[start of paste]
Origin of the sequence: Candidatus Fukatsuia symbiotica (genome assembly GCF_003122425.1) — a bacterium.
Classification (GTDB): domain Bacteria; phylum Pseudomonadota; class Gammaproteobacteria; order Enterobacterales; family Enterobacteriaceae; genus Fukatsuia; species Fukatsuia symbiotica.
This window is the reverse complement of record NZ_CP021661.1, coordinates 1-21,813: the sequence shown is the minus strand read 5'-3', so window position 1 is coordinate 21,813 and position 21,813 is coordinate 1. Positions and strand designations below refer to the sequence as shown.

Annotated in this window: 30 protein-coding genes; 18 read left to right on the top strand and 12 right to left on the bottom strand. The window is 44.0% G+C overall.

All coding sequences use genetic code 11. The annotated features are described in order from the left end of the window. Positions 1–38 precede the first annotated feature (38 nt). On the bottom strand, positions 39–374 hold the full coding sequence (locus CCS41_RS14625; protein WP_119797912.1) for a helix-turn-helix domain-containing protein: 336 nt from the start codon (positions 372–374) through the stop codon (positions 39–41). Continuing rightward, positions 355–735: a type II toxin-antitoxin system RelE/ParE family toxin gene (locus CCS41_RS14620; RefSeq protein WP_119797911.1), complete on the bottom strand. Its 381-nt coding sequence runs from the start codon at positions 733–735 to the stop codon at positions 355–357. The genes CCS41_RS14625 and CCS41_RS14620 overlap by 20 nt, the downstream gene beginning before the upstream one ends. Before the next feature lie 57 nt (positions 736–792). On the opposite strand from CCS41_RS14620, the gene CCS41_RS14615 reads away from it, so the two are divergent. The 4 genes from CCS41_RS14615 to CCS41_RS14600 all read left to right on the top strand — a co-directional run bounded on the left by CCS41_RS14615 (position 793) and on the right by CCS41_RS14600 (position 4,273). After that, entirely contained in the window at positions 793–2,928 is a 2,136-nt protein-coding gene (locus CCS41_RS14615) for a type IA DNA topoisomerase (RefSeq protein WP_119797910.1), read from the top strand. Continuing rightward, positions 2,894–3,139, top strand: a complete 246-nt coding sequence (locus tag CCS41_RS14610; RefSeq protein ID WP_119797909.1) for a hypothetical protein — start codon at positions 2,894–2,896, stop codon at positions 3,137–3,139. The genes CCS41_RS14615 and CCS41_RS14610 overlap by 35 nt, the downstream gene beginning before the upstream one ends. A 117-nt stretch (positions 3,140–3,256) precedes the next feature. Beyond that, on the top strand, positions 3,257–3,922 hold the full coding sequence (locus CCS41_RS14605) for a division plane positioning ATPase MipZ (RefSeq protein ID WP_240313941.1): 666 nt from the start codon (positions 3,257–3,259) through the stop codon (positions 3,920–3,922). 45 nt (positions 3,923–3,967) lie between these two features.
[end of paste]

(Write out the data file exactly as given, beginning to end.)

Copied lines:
Origin of the sequence: Candidatus Fukatsuia symbiotica (genome assembly GCF_003122425.1) — a bacterium.
Classification (GTDB): domain Bacteria; phylum Pseudomonadota; class Gammaproteobacteria; order Enterobacterales; family Enterobacteriaceae; genus Fukatsuia; species Fukatsuia symbiotica.
This window is the reverse complement of record NZ_CP021661.1, coordinates 1-21,813: the sequence shown is the minus strand read 5'-3', so window position 1 is coordinate 21,813 and position 21,813 is coordinate 1. Positions and strand designations below refer to the sequence as shown.

Annotated in this window: 30 protein-coding genes; 18 read left to right on the top strand and 12 right to left on the bottom strand. The window is 44.0% G+C overall.

All coding sequences use genetic code 11. The annotated features are described in order from the left end of the window. Positions 1–38 precede the first annotated feature (38 nt). On the bottom strand, positions 39–374 hold the full coding sequence (locus CCS41_RS14625; protein WP_119797912.1) for a helix-turn-helix domain-containing protein: 336 nt from the start codon (positions 372–374) through the stop codon (positions 39–41). Continuing rightward, positions 355–735: a type II toxin-antitoxin system RelE/ParE family toxin gene (locus CCS41_RS14620; RefSeq protein WP_119797911.1), complete on the bottom strand. Its 381-nt coding sequence runs from the start codon at positions 733–735 to the stop codon at positions 355–357. The genes CCS41_RS14625 and CCS41_RS14620 overlap by 20 nt, the downstream gene beginning before the upstream one ends. Before the next feature lie 57 nt (positions 736–792). On the opposite strand from CCS41_RS14620, the gene CCS41_RS14615 reads away from it, so the two are divergent. The 4 genes from CCS41_RS14615 to CCS41_RS14600 all read left to right on the top strand — a co-directional run bounded on the left by CCS41_RS14615 (position 793) and on the right by CCS41_RS14600 (position 4,273). After that, entirely contained in the window at positions 793–2,928 is a 2,136-nt protein-coding gene (locus CCS41_RS14615) for a type IA DNA topoisomerase (RefSeq protein WP_119797910.1), read from the top strand. Continuing rightward, positions 2,894–3,139, top strand: a complete 246-nt coding sequence (locus tag CCS41_RS14610; RefSeq protein ID WP_119797909.1) for a hypothetical protein — start codon at positions 2,894–2,896, stop codon at positions 3,137–3,139. The genes CCS41_RS14615 and CCS41_RS14610 overlap by 35 nt, the downstream gene beginning before the upstream one ends. A 117-nt stretch (positions 3,140–3,256) precedes the next feature. Beyond that, on the top strand, positions 3,257–3,922 hold the full coding sequence (locus CCS41_RS14605) for a division plane positioning ATPase MipZ (RefSeq protein ID WP_240313941.1): 666 nt from the start codon (positions 3,257–3,259) through the stop codon (positions 3,920–3,922). 45 nt (positions 3,923–3,967) lie between these two features.